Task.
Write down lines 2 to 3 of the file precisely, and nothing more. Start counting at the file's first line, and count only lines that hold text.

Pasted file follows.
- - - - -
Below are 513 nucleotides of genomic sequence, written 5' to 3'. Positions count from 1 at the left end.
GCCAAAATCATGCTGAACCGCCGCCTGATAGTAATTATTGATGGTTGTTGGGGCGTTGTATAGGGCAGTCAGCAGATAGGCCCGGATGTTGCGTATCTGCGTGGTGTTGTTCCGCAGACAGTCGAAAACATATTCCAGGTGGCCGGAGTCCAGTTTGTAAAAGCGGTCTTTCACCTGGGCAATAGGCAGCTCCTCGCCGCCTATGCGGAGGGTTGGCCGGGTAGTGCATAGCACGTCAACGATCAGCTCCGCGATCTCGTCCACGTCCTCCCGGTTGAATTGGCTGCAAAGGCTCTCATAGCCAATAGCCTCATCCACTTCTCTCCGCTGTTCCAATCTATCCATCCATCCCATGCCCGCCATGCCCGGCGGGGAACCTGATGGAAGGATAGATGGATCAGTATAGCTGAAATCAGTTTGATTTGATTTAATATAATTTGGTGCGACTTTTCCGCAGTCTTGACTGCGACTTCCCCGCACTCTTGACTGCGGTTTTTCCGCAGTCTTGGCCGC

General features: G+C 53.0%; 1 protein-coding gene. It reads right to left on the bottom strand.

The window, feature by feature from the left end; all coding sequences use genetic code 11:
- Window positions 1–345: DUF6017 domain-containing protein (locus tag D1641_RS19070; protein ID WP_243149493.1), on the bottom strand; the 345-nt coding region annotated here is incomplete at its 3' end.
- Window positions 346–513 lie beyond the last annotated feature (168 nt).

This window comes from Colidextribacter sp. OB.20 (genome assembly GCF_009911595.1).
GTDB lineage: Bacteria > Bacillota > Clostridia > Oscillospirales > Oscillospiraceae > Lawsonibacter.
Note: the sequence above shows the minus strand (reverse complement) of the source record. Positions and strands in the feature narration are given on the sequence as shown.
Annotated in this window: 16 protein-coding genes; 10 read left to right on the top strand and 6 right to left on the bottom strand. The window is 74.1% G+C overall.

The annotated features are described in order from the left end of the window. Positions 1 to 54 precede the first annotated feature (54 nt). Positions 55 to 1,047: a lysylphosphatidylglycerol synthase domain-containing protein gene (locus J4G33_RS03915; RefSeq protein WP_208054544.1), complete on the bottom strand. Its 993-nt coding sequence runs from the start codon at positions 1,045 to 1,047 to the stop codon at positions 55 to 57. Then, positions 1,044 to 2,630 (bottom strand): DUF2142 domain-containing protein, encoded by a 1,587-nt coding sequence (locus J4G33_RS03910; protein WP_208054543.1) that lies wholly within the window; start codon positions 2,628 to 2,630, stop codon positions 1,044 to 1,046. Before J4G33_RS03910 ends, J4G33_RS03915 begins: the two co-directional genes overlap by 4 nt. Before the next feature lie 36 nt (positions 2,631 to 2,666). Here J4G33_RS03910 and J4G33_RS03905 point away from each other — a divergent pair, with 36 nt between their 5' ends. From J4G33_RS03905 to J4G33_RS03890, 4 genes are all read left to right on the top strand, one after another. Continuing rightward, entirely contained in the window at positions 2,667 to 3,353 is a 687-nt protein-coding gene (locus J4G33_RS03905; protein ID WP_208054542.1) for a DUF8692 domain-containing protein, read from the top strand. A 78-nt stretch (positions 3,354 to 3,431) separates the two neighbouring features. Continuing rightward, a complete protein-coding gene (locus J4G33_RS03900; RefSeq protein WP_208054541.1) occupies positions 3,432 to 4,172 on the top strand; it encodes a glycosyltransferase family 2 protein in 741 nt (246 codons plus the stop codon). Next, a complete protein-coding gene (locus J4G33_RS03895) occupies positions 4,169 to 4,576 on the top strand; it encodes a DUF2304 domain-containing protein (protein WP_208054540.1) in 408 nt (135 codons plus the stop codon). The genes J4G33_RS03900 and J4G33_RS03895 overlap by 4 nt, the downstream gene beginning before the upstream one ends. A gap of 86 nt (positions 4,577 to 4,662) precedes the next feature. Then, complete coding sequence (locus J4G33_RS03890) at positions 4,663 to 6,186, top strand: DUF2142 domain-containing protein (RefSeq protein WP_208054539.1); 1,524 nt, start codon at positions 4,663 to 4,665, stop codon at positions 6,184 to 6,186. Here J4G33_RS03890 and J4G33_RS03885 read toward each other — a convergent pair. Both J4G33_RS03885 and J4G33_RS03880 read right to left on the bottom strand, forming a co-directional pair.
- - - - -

GCCAAAATCATGCTGAACCGCCGCCTGATAGTAATTATTGATGGTTGTTGGGGCGTTGTATAGGGCAGTCAGCAGATAGGCCCGGATGTTGCGTATCTGCGTGGTGTTGTTCCGCAGACAGTCGAAAACATATTCCAGGTGGCCGGAGTCCAGTTTGTAAAAGCGGTCTTTCACCTGGGCAATAGGCAGCTCCTCGCCGCCTATGCGGAGGGTTGGCCGGGTAGTGCATAGCACGTCAACGATCAGCTCCGCGATCTCGTCCACGTCCTCCCGGTTGAATTGGCTGCAAAGGCTCTCATAGCCAATAGCCTCATCCACTTCTCTCCGCTGTTCCAATCTATCCATCCATCCCATGCCCGCCATGCCCGGCGGGGAACCTGATGGAAGGATAGATGGATCAGTATAGCTGAAATCAGTTTGATTTGATTTAATATAATTTGGTGCGACTTTTCCGCAGTCTTGACTGCGACTTCCCCGCACTCTTGACTGCGGTTTTTCCGCAGTCTTGGCCGC

General features: G+C 53.0%; 1 protein-coding gene. It reads right to left on the bottom strand.